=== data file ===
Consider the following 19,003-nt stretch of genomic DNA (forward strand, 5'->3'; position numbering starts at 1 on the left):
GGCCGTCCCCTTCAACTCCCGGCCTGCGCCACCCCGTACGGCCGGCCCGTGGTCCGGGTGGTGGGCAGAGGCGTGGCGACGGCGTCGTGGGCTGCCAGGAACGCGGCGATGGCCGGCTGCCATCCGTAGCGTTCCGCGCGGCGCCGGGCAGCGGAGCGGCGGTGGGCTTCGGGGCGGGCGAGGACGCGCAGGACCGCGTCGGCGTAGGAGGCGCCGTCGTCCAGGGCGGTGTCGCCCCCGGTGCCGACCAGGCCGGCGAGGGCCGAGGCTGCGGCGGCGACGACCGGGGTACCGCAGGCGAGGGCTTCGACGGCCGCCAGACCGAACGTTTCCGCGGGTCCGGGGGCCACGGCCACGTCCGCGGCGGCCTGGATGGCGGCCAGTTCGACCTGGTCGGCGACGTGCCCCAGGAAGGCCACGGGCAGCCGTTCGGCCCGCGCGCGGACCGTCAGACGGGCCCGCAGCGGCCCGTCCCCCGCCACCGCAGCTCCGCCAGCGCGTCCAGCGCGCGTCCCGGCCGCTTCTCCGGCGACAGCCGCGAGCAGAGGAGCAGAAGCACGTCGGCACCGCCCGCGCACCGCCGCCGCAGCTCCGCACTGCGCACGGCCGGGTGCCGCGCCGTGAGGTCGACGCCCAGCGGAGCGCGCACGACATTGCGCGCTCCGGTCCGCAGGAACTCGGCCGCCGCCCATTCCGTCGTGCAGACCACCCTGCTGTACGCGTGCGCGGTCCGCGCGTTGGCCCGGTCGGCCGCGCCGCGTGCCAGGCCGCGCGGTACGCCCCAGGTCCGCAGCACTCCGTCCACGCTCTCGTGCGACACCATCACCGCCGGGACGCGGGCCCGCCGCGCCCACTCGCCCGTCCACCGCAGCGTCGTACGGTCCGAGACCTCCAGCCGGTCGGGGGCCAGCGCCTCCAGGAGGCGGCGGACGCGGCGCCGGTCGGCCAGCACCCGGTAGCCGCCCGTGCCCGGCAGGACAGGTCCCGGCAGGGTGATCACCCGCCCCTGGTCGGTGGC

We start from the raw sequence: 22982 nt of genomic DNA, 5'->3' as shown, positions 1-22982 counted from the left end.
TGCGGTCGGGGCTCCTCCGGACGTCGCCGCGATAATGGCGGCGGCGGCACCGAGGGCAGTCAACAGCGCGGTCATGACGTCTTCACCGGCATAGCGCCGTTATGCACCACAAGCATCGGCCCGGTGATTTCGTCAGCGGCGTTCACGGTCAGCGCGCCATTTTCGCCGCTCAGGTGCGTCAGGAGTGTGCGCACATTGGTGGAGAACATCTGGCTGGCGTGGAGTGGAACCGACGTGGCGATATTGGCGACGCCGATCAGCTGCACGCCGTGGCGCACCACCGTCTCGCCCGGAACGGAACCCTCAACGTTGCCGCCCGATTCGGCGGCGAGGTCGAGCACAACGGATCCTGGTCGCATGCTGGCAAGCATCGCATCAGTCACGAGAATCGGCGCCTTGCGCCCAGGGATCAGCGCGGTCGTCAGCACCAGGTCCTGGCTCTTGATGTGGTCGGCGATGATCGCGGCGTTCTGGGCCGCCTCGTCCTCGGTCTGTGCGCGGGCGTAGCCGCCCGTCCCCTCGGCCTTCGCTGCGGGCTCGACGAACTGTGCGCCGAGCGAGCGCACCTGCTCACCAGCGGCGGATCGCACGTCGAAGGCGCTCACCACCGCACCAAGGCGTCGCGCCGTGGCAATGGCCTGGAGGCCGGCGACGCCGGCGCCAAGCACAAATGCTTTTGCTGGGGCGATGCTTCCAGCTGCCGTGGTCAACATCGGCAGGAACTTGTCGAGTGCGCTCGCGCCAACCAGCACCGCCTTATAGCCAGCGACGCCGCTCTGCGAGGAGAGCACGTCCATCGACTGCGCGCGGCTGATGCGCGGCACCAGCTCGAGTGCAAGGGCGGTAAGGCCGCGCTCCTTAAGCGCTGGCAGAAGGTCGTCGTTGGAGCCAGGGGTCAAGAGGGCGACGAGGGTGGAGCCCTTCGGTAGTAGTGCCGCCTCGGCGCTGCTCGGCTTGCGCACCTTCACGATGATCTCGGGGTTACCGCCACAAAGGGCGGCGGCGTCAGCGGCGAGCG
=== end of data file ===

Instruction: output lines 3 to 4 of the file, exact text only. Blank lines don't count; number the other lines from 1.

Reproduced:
We start from the raw sequence: 22982 nt of genomic DNA, 5'->3' as shown, positions 1-22982 counted from the left end.
TGCGGTCGGGGCTCCTCCGGACGTCGCCGCGATAATGGCGGCGGCGGCACCGAGGGCAGTCAACAGCGCGGTCATGACGTCTTCACCGGCATAGCGCCGTTATGCACCACAAGCATCGGCCCGGTGATTTCGTCAGCGGCGTTCACGGTCAGCGCGCCATTTTCGCCGCTCAGGTGCGTCAGGAGTGTGCGCACATTGGTGGAGAACATCTGGCTGGCGTGGAGTGGAACCGACGTGGCGATATTGGCGACGCCGATCAGCTGCACGCCGTGGCGCACCACCGTCTCGCCCGGAACGGAACCCTCAACGTTGCCGCCCGATTCGGCGGCGAGGTCGAGCACAACGGATCCTGGTCGCATGCTGGCAAGCATCGCATCAGTCACGAGAATCGGCGCCTTGCGCCCAGGGATCAGCGCGGTCGTCAGCACCAGGTCCTGGCTCTTGATGTGGTCGGCGATGATCGCGGCGTTCTGGGCCGCCTCGTCCTCGGTCTGTGCGCGGGCGTAGCCGCCCGTCCCCTCGGCCTTCGCTGCGGGCTCGACGAACTGTGCGCCGAGCGAGCGCACCTGCTCACCAGCGGCGGATCGCACGTCGAAGGCGCTCACCACCGCACCAAGGCGTCGCGCCGTGGCAATGGCCTGGAGGCCGGCGACGCCGGCGCCAAGCACAAATGCTTTTGCTGGGGCGATGCTTCCAGCTGCCGTGGTCAACATCGGCAGGAACTTGTCGAGTGCGCTCGCGCCAACCAGCACCGCCTTATAGCCAGCGACGCCGCTCTGCGAGGAGAGCACGTCCATCGACTGCGCGCGGCTGATGCGCGGCACCAGCTCGAGTGCAAGGGCGGTAAGGCCGCGCTCCTTAAGCGCTGGCAGAAGGTCGTCGTTGGAGCCAGGGGTCAAGAGGGCGACGAGGGTGGAGCCCTTCGGTAGTAGTGCCGCCTCGGCGCTGCTCGGCTTGCGCACCTTCACGATGATCTCGGGGTTACCGCCACAAAGGGCGGCGGCGTCAGCGGCGAGCG